Provide for wheelchair door approaches. Corridors should provide accessible routes into and through the dwelling, with a minimum clear width of 1000 mm.
Entrance doors should have a minimum clear width of 850 mm, and suitable handles and hardware. Internal doors should have 820 mm minimum clear width. Door hardware should be 900-1100 mm above floor, and operable with one hand.
Wheelchair users should be able to access some shelves and cupboards, and operate electrical and environmental controls, taps, and windows.
Provide slip-resistant floors to the kitchen, shower, toilet and laundry.
Walls to be demolished as part of planned adaptation should be non-loadbearing, and free of electrical and plumbing services.
Living, dining and bed rooms
Locate the living room at entrance level. Living room windows should begin within 800 mm of floor level. Provide an illumination level of at least 300 lux to the living and dining room, and locate the telephone next to the power outlet.
The main bedroom should be big enough for a queen size bed, wardrobe and wheelchair circulation space. Provide a convenient bed space at the entrance level of dwellings with 2 or more storeys.
Pre-adaptation, provide for a circulation space 2250 mm minimum diameter in the living and dining room.
The kitchen should have manoeuvring space for a wheelchair, with at least 1550 mm clear between benches. Provide for wheelchair circulation at doors.
The kitchen layout should have the refrigerator next to a work surface, the cooktop next to a work surface at the same height (minimum 800 mm long), and the oven next to an adjustable (between 750-850 mm high) or replaceable work surface at least 800 mm long.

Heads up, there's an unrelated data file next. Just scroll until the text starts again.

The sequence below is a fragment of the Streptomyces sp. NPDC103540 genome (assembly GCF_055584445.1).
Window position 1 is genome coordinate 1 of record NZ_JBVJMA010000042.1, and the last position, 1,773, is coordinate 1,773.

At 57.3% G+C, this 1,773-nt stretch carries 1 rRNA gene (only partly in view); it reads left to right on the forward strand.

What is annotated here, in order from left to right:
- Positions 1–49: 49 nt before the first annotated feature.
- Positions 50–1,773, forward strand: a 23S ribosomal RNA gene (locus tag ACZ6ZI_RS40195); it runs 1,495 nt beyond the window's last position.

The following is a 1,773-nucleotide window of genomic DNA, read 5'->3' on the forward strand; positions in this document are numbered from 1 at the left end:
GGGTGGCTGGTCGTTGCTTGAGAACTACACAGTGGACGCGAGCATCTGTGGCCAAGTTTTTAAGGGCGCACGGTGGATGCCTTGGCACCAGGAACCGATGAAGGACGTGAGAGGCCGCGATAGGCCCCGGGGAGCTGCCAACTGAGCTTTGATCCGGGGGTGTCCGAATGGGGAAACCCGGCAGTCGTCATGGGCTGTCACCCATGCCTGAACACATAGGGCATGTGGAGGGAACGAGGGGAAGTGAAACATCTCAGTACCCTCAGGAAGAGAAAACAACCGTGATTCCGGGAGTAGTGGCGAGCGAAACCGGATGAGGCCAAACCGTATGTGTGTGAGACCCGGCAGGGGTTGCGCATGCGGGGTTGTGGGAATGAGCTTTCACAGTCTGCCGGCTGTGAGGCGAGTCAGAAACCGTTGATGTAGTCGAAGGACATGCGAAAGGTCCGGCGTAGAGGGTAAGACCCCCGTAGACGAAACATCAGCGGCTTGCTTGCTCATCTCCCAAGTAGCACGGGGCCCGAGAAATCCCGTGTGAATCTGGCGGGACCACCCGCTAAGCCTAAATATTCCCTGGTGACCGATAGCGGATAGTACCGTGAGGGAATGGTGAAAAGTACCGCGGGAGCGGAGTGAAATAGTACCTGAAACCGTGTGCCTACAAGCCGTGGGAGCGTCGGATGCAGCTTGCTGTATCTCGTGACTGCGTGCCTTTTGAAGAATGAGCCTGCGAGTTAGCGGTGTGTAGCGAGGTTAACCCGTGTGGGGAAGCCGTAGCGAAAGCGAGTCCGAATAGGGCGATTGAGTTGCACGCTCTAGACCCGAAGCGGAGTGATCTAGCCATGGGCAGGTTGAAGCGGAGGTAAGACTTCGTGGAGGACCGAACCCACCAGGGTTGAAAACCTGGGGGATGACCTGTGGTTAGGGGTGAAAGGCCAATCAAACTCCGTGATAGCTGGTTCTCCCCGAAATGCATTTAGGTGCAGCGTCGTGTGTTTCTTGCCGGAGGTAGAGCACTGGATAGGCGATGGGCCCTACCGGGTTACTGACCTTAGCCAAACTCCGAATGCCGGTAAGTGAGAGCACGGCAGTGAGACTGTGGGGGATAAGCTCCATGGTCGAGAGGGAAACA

The kitchen sink should be adjustable between 750-850 mm high, or replaceable, with a bowl no more than 150 mm deep. The kitchen tap set should be capstan or lever handles or lever mixer, and located within 300 mm of the front of the sink.
Kitchen cooktops should have front or side controls and raised cross bars, and an isolating switch.
Kitchen power outlets should be suitable for disabled users, with at least one outlet within 300 mm of the front of the work surface. The outlet for the refrigerator should be easily reached when the refrigerator is in place. The laundry power outlet should be double.
Bathroom, shower, toilet
The bathroom should have manoeuvring space for a wheelchair, with wheelchair access to fixtures. Bathroom tap sets should be capstan or lever handle with a single outlet and a thermostatic mixing valve.